Shults told the Knoxville News Sentinel that the officer, whom he declined to name, was overpowered and outgunned. One of the men carried a high-powered rifle with an extended magazine.
“He could not have won that battle,” Shults said. “It’s easy to second-guess when you don’t have a gun pointed at your head.”
Shults said police got a silent alarm from the Tennessee State Bank on Wednesday afternoon. The officer was nearby, so he drove to the bank and went in with his Glock service pistol drawn.
When he saw the two robbers were still inside the bank, he backed out and tried to take cover.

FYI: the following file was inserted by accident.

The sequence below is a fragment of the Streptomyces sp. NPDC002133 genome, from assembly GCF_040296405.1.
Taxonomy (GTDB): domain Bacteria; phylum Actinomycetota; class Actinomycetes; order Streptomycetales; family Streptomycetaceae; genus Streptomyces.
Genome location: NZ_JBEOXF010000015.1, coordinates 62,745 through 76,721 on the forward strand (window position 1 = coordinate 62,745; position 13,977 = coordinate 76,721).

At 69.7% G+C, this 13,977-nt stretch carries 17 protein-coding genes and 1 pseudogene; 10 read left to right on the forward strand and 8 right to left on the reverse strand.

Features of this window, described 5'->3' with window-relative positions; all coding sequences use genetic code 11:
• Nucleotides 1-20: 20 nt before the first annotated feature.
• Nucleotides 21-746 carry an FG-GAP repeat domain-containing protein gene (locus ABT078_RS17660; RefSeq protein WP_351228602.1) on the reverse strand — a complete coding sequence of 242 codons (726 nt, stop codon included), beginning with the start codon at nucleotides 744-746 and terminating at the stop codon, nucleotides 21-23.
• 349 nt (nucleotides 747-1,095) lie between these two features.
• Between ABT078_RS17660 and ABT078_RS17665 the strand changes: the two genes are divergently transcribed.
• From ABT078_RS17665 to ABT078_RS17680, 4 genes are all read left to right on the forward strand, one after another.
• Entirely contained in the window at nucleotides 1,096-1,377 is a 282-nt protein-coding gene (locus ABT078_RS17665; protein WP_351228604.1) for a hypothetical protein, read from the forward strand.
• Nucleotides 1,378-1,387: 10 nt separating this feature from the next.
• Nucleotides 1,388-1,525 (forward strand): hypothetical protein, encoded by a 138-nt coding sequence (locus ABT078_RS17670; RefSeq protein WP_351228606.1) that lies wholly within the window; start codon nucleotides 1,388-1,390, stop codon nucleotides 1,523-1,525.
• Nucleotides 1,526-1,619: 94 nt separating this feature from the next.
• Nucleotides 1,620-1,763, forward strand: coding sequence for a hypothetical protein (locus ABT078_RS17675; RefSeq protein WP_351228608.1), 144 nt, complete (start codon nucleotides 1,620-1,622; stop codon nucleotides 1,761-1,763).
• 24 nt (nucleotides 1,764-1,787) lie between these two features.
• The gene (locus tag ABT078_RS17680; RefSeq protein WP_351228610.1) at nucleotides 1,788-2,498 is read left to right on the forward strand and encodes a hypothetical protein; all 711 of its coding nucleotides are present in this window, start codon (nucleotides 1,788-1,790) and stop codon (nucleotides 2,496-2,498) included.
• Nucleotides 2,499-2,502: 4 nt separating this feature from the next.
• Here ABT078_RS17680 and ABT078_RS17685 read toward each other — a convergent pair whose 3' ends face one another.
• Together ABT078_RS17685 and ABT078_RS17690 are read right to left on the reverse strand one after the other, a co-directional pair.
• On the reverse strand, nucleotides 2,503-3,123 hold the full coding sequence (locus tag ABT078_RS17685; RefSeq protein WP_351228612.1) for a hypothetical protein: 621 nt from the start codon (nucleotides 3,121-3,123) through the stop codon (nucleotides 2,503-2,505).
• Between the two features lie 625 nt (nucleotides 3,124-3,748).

“He drew them out of the bank,” Shults said. “They came right up over or around the car. They told him, ‘Don’t be stupid.’ He felt like it was definitely going to go bad if he didn’t comply. You expect them to flee, not to charge you.”
The officer hit the pavement, emptied his clip and handed the gun over.
The robbers took the gun and fled.
A search for the two men is ongoing.
Asked about surrendering the gun, a national expert on policing said he wouldn’t criticize the decision.
“There’s no ‘always’ and no ‘never’ in the real world,” said Harvey Hedden, executive director of the International Law Enforcement Educators and Trainers Association. “If those two guys definitely had the drop on him, then he might have had no choice.”